I’m on my way to General Conference in Portland. When I go to Portland, I often go through Madras to spend time with my mother. That’s where I am this morning with a few minutes to get this off to you.
As my mother reminds me, I had a keen interest in United States presidents while I was growing up. I would impress the grown-ups by reciting the presidents in order from Washington to Eisenhower (or whoever was president way back then). I would be asked, “Who is your favorite president?” I would answer, not Washington or Lincoln as everyone expected I would, but Andrew Jackson.
I’m not even sure why he was my favorite. But I do remember my favorite rendition of his likeness was the one found on the $20 bill. So imagine how thrilled I was, even all these years later, to learn that Andrew Jackson is soon to be replaced by Harriet Tubman.
I’ve gotten over it. Especially after I learned that Harriet Tubman was a Methodist, the third Methodist now to appear on United States currency. (Can you name the other two?)
She was a slave who suffered a head injury at the hands of her master and for the rest of her life she saw visions and made prophecies. Her certainty about hearing God’s voice fueled her tremendous courage, leading to her escape with help from Quakers, and her daring leadership in the Underground Railroad. She would return to the south in secret again and again. She was putting her life in danger each time. It is estimated that hundreds of slaves may have found liberation in the north thanks to her.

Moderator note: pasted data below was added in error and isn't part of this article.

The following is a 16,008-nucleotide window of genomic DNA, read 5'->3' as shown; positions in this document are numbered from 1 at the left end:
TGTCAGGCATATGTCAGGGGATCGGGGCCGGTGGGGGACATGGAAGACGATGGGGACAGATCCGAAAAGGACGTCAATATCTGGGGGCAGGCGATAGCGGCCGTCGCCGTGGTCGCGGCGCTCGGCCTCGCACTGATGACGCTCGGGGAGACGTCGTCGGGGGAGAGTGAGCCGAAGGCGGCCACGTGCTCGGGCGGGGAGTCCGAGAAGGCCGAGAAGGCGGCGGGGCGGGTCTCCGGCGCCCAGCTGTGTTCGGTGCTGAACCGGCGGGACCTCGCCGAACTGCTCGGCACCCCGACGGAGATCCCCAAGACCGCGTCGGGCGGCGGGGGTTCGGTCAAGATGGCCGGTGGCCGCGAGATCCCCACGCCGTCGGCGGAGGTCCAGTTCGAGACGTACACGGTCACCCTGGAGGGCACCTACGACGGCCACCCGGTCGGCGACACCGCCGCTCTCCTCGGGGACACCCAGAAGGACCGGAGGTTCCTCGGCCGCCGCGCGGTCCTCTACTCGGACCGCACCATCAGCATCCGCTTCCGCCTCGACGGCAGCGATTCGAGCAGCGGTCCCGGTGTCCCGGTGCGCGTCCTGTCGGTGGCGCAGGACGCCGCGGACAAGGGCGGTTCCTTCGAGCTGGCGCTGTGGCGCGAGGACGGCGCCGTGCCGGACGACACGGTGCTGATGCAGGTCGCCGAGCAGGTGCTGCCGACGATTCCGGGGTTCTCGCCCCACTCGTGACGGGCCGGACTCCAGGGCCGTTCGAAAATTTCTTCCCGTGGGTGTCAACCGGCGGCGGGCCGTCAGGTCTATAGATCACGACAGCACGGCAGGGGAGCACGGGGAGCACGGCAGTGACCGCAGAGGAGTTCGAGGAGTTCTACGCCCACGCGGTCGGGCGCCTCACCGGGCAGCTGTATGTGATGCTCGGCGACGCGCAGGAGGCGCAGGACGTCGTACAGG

Eventually Tubman settled in Auburn, New York, thanks to her friendship with anti-slavery statesman William Seward, who became Lincoln’s Secretary of State (and always thought he should have been president instead). Seward sold her some land, which may have been technically illegal (you had to be white to own land). In later years she turned her property over to the African Methodist Episcopal Zion Church, which still owns it.
During the Civil War Tubman was a fearless nurse, scout, and spy for Union forces in the South. After the war she advocated for the newly freed slaves, among other causes, including women’s voting rights and the Women’s Christian Temperance Union, a favorite Methodist cause. She never learned to read but her memory for Scripture and other material was legendary, which contributed to her spellbinding oratory. Working with white and black Methodist churches in Auburn, she helped the indigent, sick, poor and elderly, often taking them into her own home, and in the process getting robbed several times.
Plagued by a lifetime of headaches, as an elderly woman she elected to have brain surgery. She rejected anesthesia in favor of biting a bullet while mumbling prayers. She lived to age 91, eventually moving into the home for elderly blacks she helped found with the African Methodist Episcopal Zion Church, whose clergy led her funeral. She was celebrated by whites and blacks, including aging Civil War vets, for her faith, service, sacrifice, tenacity, and bravery. Her casket was draped in an American flag, and she was buried with a crucifix and a medal from Queen Victoria.
Harriet Tubman is a worthy choice for the $20 (especially since that musical about Alexander Hamilton made it impossible to put her on the $10 bill). And, by the way, the other two Methodists on US currency are Ulysses Grant on the $50 bill and William McKinley who was on the $500 bill until that bill was discontinued.
Pray for General Conference!